50 cc of water was added to 100 g of the same mixed soil of A-material and B-material as Example 1, and Diffenbachia was set out. The soil was placed in a polypropylene bag, and the polypropylene bag was placed in a polyvinylidene chloride bag. 6 g of activated carbon having adsorbed oxygen in a saturated state and 2 g (dry weight) of polyacrylamide were placed in the polyvinylidene chloride bag so as to surround the polypropylene bag. After 250 g of water was added to the mixture of activated carbon and polyacrylamide, the opening of both bags were closed by binding with a rope as shown in FIG. 2. The bag was placed in a pot, and put in a tearoom without supplying water and fertilizer, and the plant grew for 200 days.

On the other hand, except for not adding polyacrylamide, when Diffenbachia was cultivated in the same manner as above, it grew for 120 days.

EXAMPLE 6

A mixed soil was prepared by mixing 50 vol. % of A-material and 50 vol. % of B-material. 10 vol. % of a bark carbonized material having adsorbed oxygen and 0.5 vol. % (dry weight) of polyacrylamide were added to the above mixed soil, and 50 cc/50 g soil of water was added.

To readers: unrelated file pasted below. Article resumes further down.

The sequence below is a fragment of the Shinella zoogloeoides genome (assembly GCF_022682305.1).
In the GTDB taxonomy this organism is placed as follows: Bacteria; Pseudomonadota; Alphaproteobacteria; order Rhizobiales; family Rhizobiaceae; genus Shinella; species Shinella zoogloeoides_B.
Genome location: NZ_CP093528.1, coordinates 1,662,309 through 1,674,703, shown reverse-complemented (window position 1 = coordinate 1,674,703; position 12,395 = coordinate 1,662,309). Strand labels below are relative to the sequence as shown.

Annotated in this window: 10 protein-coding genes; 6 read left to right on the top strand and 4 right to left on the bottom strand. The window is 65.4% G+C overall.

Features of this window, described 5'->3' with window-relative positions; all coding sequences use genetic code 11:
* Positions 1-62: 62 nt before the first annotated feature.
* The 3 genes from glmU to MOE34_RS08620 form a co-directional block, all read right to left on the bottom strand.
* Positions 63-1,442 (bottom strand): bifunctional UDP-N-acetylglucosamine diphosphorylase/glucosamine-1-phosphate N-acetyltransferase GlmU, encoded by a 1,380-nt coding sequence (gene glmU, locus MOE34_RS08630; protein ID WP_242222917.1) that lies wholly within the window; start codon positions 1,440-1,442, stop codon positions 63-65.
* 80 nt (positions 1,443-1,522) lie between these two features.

Dracaena deremensis Warnechei was set out to the soil, and placed in a polypropylene bag. The opening of the bag was closed by binding with a rope as shown in FIG. 1. When it was hung in a room like a tapestry without supplying water and fertilizer, it grew for 150 days.

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Classifications
U.S. Classification47/59.00R, 71/904, 71/903, 47/65.8, 71/24
International ClassificationC09K17/00, C05D9/00, C09K17/02, C09K17/20, C09K17/40, C09K101/00, C05F11/04
Cooperative ClassificationY10S71/903, Y10S71/904, C09K17/40, C05D9/00, C09K17/02, C05F11/04
European ClassificationC05D9/00, C05F11/04, C09K17/02, C09K17/40
Legal Events
DateCodeEventDescription
Sep 7, 1989ASAssignment
Owner name: NKK CORPORATION, JAPAN
Free format text: ASSIGNMENT OF ASSIGNORS INTEREST.;ASSIGNORS:HATTORI, MICHINORI;ARARAGI, KAZUO;HIRAMATSU, TERUO;REEL/FRAME:005135/0080
Effective date: 19890809
Jan 29, 1996FPAYFee payment
Year of fee payment: 4
Jan 29, 1996SULPSurcharge for late payment
Jan 6, 2000FPAYFee payment
Year of fee payment: 8
Jan 28, 2004REMIMaintenance fee reminder mailed
Jul 7, 2004LAPSLapse for failure to pay maintenance fees
Aug 31, 2004FPExpired due to failure to pay maintenance fee
Effective date: 20040707